The solution is CORNERFIX. This is a freeware that is able to remove any vignetting from the images. But there's a catch. The program only works with DNG files. DNG means "digital negative" . This is a raw data format for photos, which was introduced in 2004 by Adobe. Some cameras use natively already the DNG format, for example Pentax and Samsung. Most other cameras have their own raw data (Canon has CR2, Nikon NEF). It is therefore essential to shoot in raw format. The photos must first be converted to the DNG format. For this purpose you can use Adobe Photoshop or Adobe Lightroom. Those who do not have these programs that can use the free Adobe DNG converter. Lightroom includes in his library-function its own instruction set only to convert to DNG. It's very comfortable. You can even convert whole folders in one go. Great thing!

OK. How do you work now with CORNERFIX?
First, you need a reference file in DNG raw format. There are two types of photographers: one is absolutely meticulous and precise photographer. These photograph makes before shooting a normalized 18% (oh no, 17.8%, forgiveness) gray card in each of the appropriate lighting conditions. Second, the photographers with less time. Making it quick and dirty. Once you shoot with the right lens and a gray card. Then they use this reference for years. You have to know yourself, how will you make it.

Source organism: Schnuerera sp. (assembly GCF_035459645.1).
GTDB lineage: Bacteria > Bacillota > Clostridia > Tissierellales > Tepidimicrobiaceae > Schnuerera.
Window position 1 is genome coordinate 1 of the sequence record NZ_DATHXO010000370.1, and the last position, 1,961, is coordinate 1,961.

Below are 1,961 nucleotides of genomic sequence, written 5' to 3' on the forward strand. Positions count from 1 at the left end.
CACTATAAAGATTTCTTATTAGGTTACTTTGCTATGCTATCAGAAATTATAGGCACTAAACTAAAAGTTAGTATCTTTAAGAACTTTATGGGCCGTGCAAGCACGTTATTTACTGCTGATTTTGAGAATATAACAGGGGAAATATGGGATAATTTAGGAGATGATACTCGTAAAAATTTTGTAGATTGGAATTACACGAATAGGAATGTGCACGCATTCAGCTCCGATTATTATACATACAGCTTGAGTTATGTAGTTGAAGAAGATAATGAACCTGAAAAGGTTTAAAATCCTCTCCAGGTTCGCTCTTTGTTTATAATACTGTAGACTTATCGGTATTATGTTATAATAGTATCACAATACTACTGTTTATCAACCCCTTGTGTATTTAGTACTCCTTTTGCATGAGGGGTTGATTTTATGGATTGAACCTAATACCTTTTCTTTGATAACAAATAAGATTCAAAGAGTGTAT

Make sure your reference image is overexposed (to a maximum of two steps EV). It may also be blurred, which is no problem with manual lenses. Yesterday I made ​​my reference image with an old gray school stapler. Because my gray card is yet to come in the mail in the next few days. This is my reference picture:

Open the file "cornerfixw" and then "Lens profile -> create". Search in window that opens your reference picture and upload it into the program. Then save it on "Lens profile -> save as". It is generated a file of type ". cpf" . Rename the file with the name of the lens, then you can find the file again and again quickly. I named my file "voigtlaender_15mm.cpf". So the hardest thing done.

If you now want to free photos of the vignetting, then proceed as follows:
2. Upload your reference image (Lens profile -> open). Note that the image is uploaded but not displayed.
3. Open your file with (File -> open image). If you want to edit multiple photos at the same time, then go to (File -> Batch correct images). Cornerfix works fully automatic.
4. Save the final image under (File -> save image). When batch processing, the program will automatically save your corrected files ending with "CF".
That's it.
The corrected photos are in DNG format. You can then edit any further. Here you can see, how CORNERFIX works: first the original picture with cyan vignettes, second the final corrected picture.

Freitag, 8. März 2013

Two new lenses and a lot of fun with it

For a few days I received two new lenses from renowned photographer Phillip Reeve: a FDn Canon 50mm f/1.4 and the infamous Voigtländer Heliar 15mm f/4.5 . These are two really fantastic lenses. Even at full aperture, they are razor sharp and have an excellent image quality. Unfortunately, today and in the past few days the weather was just crappy. But once again the sun is shining I will bring the two lenses on the EOS-M in top form. Stay tuned. Here a couple of shots from the last days.

Sonntag, 3. März 2013